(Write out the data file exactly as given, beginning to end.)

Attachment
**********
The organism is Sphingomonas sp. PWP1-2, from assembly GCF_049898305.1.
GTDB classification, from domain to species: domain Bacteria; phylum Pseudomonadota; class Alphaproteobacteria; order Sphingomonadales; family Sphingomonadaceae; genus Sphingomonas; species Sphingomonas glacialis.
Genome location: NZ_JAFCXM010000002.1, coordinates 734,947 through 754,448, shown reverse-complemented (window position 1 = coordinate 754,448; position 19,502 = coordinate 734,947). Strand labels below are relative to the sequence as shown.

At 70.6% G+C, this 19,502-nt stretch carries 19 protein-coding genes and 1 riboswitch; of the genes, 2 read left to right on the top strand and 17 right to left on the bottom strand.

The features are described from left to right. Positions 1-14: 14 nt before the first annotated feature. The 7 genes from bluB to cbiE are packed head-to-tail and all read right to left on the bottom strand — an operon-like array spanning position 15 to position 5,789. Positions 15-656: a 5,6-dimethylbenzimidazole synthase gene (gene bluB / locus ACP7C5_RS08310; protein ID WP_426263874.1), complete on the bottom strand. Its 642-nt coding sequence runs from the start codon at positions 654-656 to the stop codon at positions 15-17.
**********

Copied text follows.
The organism is Sphingomonas sp. PWP1-2, from assembly GCF_049898305.1.
GTDB classification, from domain to species: domain Bacteria; phylum Pseudomonadota; class Alphaproteobacteria; order Sphingomonadales; family Sphingomonadaceae; genus Sphingomonas; species Sphingomonas glacialis.
Genome location: NZ_JAFCXM010000002.1, coordinates 734,947 through 754,448, shown reverse-complemented (window position 1 = coordinate 754,448; position 19,502 = coordinate 734,947). Strand labels below are relative to the sequence as shown.

At 70.6% G+C, this 19,502-nt stretch carries 19 protein-coding genes and 1 riboswitch; of the genes, 2 read left to right on the top strand and 17 right to left on the bottom strand.

The features are described from left to right. Positions 1-14: 14 nt before the first annotated feature. The 7 genes from bluB to cbiE are packed head-to-tail and all read right to left on the bottom strand — an operon-like array spanning position 15 to position 5,789. Positions 15-656: a 5,6-dimethylbenzimidazole synthase gene (gene bluB / locus ACP7C5_RS08310; protein ID WP_426263874.1), complete on the bottom strand. Its 642-nt coding sequence runs from the start codon at positions 654-656 to the stop codon at positions 15-17.